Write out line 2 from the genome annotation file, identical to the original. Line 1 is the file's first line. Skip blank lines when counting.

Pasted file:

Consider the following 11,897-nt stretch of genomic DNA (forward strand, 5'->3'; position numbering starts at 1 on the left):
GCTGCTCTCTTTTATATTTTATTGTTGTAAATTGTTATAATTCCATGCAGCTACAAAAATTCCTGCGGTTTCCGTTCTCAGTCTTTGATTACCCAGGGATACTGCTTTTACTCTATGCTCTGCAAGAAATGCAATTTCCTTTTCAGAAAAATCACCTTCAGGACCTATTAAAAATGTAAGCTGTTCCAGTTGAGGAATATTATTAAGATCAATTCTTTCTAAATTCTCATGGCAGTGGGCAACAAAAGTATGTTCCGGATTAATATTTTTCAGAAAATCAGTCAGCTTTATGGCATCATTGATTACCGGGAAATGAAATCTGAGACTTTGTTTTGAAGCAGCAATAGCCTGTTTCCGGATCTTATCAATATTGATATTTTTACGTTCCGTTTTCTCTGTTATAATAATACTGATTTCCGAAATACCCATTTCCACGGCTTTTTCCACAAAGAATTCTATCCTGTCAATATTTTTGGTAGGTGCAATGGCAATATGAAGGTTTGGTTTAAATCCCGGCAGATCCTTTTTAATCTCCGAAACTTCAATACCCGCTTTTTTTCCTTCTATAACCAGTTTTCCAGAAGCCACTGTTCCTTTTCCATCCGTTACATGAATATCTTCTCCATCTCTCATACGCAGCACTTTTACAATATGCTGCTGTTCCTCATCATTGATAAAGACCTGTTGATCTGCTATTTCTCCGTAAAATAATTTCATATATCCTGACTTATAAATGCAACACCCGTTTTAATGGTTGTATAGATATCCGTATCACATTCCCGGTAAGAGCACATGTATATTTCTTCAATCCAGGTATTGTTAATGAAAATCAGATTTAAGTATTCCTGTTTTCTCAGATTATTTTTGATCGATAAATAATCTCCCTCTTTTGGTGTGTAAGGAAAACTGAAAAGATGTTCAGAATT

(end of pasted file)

GCTGCTCTCTTTTATATTTTATTGTTGTAAATTGTTATAATTCCATGCAGCTACAAAAATTCCTGCGGTTTCCGTTCTCAGTCTTTGATTACCCAGGGATACTGCTTTTACTCTATGCTCTGCAAGAAATGCAATTTCCTTTTCAGAAAAATCACCTTCAGGACCTATTAAAAATGTAAGCTGTTCCAGTTGAGGAATATTATTAAGATCAATTCTTTCTAAATTCTCATGGCAGTGGGCAACAAAAGTATGTTCCGGATTAATATTTTTCAGAAAATCAGTCAGCTTTATGGCATCATTGATTACCGGGAAATGAAATCTGAGACTTTGTTTTGAAGCAGCAATAGCCTGTTTCCGGATCTTATCAATATTGATATTTTTACGTTCCGTTTTCTCTGTTATAATAATACTGATTTCCGAAATACCCATTTCCACGGCTTTTTCCACAAAGAATTCTATCCTGTCAATATTTTTGGTAGGTGCAATGGCAATATGAAGGTTTGGTTTAAATCCCGGCAGATCCTTTTTAATCTCCGAAACTTCAATACCCGCTTTTTTTCCTTCTATAACCAGTTTTCCAGAAGCCACTGTTCCTTTTCCATCCGTTACATGAATATCTTCTCCATCTCTCATACGCAGCACTTTTACAATATGCTGCTGTTCCTCATCATTGATAAAGACCTGTTGATCTGCTATTTCTCCGTAAAATAATTTCATATATCCTGACTTATAAATGCAACACCCGTTTTAATGGTTGTATAGATATCCGTATCACATTCCCGGTAAGAGCACATGTATATTTCTTCAATCCAGGTATTGTTAATGAAAATCAGATTTAAGTATTCCTGTTTTCTCAGATTATTTTTGATCGATAAATAATCTCCCTCTTTTGGTGTGTAAGGAAAACTGAAAAGATGTTCAGAATT